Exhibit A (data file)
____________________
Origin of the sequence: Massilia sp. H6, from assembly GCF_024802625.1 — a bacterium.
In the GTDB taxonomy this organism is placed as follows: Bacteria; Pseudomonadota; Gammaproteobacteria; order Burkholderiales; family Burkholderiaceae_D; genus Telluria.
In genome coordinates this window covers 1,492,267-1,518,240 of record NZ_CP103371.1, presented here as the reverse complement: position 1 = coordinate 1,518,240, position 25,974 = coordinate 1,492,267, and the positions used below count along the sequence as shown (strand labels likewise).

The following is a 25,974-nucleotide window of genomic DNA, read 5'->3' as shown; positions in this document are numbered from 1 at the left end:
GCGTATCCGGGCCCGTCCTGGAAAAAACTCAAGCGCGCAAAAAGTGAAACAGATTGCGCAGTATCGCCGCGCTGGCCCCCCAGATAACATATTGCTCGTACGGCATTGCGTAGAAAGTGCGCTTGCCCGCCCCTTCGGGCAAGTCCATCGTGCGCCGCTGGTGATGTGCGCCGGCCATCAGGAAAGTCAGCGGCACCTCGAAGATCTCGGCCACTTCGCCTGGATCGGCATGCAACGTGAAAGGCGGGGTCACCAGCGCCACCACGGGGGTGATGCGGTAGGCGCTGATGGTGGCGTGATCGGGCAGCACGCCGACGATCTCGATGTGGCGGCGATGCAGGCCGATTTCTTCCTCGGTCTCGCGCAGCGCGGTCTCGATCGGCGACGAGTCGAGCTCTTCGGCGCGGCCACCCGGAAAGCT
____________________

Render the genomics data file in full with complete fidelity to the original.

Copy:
Origin of the sequence: Massilia sp. H6, from assembly GCF_024802625.1 — a bacterium.
In the GTDB taxonomy this organism is placed as follows: Bacteria; Pseudomonadota; Gammaproteobacteria; order Burkholderiales; family Burkholderiaceae_D; genus Telluria.
In genome coordinates this window covers 1,492,267-1,518,240 of record NZ_CP103371.1, presented here as the reverse complement: position 1 = coordinate 1,518,240, position 25,974 = coordinate 1,492,267, and the positions used below count along the sequence as shown (strand labels likewise).

The following is a 25,974-nucleotide window of genomic DNA, read 5'->3' as shown; positions in this document are numbered from 1 at the left end:
GCGTATCCGGGCCCGTCCTGGAAAAAACTCAAGCGCGCAAAAAGTGAAACAGATTGCGCAGTATCGCCGCGCTGGCCCCCCAGATAACATATTGCTCGTACGGCATTGCGTAGAAAGTGCGCTTGCCCGCCCCTTCGGGCAAGTCCATCGTGCGCCGCTGGTGATGTGCGCCGGCCATCAGGAAAGTCAGCGGCACCTCGAAGATCTCGGCCACTTCGCCTGGATCGGCATGCAACGTGAAAGGCGGGGTCACCAGCGCCACCACGGGGGTGATGCGGTAGGCGCTGATGGTGGCGTGATCGGGCAGCACGCCGACGATCTCGATGTGGCGGCGATGCAGGCCGATTTCTTCCTCGGTCTCGCGCAGCGCGGTCTCGATCGGCGACGAGTCGAGCTCTTCGGCGCGGCCACCCGGAAAGCT